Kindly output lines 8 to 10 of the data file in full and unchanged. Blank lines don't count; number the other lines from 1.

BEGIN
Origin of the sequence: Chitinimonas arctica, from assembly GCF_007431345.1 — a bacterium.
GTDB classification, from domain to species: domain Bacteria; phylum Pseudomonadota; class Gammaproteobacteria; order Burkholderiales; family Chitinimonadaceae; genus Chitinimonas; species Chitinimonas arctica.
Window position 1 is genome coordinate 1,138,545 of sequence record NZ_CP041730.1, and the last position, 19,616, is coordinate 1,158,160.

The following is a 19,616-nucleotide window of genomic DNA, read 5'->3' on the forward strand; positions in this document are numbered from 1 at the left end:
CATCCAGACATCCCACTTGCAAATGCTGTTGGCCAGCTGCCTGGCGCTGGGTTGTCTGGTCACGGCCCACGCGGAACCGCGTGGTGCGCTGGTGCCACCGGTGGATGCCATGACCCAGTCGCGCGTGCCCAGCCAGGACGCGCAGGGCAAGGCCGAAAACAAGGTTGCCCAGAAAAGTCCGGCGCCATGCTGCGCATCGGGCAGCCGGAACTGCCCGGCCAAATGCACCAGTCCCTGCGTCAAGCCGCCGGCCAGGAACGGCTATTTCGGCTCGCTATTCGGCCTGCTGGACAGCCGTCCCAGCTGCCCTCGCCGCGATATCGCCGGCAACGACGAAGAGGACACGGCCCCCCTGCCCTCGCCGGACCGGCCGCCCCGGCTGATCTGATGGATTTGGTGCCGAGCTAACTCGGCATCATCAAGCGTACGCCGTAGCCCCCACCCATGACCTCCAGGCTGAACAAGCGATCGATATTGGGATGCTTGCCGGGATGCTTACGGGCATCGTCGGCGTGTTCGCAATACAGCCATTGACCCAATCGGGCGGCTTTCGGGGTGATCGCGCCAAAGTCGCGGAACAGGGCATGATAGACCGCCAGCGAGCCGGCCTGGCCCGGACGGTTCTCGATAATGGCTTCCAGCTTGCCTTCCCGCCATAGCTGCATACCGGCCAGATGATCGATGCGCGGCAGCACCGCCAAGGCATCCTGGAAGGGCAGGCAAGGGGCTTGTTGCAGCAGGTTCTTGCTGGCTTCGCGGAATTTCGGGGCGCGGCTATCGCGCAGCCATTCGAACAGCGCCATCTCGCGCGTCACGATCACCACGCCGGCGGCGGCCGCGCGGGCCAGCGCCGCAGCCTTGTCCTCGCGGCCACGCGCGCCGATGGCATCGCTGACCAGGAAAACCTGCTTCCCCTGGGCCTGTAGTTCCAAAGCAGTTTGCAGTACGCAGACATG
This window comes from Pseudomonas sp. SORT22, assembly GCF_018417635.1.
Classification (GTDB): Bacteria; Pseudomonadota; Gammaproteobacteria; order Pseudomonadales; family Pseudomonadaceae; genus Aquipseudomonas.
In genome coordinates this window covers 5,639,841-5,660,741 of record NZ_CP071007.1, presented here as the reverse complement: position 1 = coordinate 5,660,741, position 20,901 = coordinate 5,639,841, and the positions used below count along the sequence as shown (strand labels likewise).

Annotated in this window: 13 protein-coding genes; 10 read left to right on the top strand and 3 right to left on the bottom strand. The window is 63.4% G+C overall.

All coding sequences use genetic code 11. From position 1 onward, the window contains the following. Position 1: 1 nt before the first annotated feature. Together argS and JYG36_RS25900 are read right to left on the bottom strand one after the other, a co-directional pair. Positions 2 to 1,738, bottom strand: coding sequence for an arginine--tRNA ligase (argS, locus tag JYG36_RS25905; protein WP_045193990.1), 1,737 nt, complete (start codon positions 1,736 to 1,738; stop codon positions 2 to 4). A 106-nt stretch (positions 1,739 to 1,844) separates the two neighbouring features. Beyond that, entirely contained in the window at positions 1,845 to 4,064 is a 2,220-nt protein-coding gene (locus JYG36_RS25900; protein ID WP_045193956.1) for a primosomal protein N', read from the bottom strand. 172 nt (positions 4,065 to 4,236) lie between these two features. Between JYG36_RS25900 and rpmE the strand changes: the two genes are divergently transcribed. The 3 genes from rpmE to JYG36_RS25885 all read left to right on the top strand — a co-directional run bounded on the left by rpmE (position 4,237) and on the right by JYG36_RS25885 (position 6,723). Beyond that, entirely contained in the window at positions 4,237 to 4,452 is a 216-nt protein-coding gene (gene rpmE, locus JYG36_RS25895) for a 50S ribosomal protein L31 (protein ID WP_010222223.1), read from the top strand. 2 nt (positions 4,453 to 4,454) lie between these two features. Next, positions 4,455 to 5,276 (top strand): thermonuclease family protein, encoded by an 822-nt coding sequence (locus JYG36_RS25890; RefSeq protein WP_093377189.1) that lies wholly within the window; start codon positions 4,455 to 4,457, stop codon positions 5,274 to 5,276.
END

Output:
In genome coordinates this window covers 5,639,841-5,660,741 of record NZ_CP071007.1, presented here as the reverse complement: position 1 = coordinate 5,660,741, position 20,901 = coordinate 5,639,841, and the positions used below count along the sequence as shown (strand labels likewise).

Annotated in this window: 13 protein-coding genes; 10 read left to right on the top strand and 3 right to left on the bottom strand. The window is 63.4% G+C overall.

All coding sequences use genetic code 11. From position 1 onward, the window contains the following. Position 1: 1 nt before the first annotated feature. Together argS and JYG36_RS25900 are read right to left on the bottom strand one after the other, a co-directional pair. Positions 2 to 1,738, bottom strand: coding sequence for an arginine--tRNA ligase (argS, locus tag JYG36_RS25905; protein WP_045193990.1), 1,737 nt, complete (start codon positions 1,736 to 1,738; stop codon positions 2 to 4). A 106-nt stretch (positions 1,739 to 1,844) separates the two neighbouring features. Beyond that, entirely contained in the window at positions 1,845 to 4,064 is a 2,220-nt protein-coding gene (locus JYG36_RS25900; protein ID WP_045193956.1) for a primosomal protein N', read from the bottom strand. 172 nt (positions 4,065 to 4,236) lie between these two features. Between JYG36_RS25900 and rpmE the strand changes: the two genes are divergently transcribed. The 3 genes from rpmE to JYG36_RS25885 all read left to right on the top strand — a co-directional run bounded on the left by rpmE (position 4,237) and on the right by JYG36_RS25885 (position 6,723). Beyond that, entirely contained in the window at positions 4,237 to 4,452 is a 216-nt protein-coding gene (gene rpmE, locus JYG36_RS25895) for a 50S ribosomal protein L31 (protein ID WP_010222223.1), read from the top strand. 2 nt (positions 4,453 to 4,454) lie between these two features. Next, positions 4,455 to 5,276 (top strand): thermonuclease family protein, encoded by an 822-nt coding sequence (locus JYG36_RS25890; RefSeq protein WP_093377189.1) that lies wholly within the window; start codon positions 4,455 to 4,457, stop codon positions 5,274 to 5,276.